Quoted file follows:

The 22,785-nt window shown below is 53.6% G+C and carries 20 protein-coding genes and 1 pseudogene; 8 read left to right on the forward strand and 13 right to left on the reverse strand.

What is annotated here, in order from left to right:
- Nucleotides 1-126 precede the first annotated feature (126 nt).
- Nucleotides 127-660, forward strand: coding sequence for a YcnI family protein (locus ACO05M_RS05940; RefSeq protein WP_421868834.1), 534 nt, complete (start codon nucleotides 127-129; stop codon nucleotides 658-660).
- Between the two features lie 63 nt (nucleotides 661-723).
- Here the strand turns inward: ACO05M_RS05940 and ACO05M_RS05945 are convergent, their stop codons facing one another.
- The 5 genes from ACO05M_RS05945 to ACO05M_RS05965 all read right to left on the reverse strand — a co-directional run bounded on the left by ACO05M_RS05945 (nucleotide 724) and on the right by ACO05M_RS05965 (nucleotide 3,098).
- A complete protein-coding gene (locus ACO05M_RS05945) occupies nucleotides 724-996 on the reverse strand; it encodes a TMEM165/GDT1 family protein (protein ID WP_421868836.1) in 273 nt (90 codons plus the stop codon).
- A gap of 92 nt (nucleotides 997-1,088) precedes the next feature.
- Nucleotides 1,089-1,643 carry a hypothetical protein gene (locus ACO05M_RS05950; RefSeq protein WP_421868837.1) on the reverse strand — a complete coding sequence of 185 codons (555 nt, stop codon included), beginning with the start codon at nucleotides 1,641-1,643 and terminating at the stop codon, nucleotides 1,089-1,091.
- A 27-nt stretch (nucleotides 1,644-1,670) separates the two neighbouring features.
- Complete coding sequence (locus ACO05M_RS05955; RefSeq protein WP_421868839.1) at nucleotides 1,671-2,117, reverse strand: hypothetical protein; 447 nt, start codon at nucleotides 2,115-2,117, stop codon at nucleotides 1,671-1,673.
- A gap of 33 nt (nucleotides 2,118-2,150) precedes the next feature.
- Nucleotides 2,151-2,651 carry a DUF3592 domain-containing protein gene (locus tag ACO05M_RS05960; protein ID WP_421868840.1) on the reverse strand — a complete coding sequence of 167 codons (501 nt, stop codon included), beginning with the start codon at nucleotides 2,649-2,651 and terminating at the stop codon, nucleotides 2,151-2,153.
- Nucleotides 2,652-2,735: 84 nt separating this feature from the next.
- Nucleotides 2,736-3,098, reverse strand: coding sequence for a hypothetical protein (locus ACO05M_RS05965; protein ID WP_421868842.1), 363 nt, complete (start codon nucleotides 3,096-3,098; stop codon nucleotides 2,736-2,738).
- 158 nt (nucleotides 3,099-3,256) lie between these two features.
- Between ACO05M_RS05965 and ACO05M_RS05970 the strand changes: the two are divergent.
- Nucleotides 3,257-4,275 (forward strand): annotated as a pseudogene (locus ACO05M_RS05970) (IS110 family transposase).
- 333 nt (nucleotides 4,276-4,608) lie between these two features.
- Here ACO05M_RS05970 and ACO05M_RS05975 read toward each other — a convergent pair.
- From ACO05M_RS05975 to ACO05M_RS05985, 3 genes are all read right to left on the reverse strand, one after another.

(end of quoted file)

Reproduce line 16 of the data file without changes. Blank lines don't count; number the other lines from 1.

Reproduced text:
- Nucleotides 2,736-3,098, reverse strand: coding sequence for a hypothetical protein (locus ACO05M_RS05965; protein ID WP_421868842.1), 363 nt, complete (start codon nucleotides 3,096-3,098; stop codon nucleotides 2,736-2,738).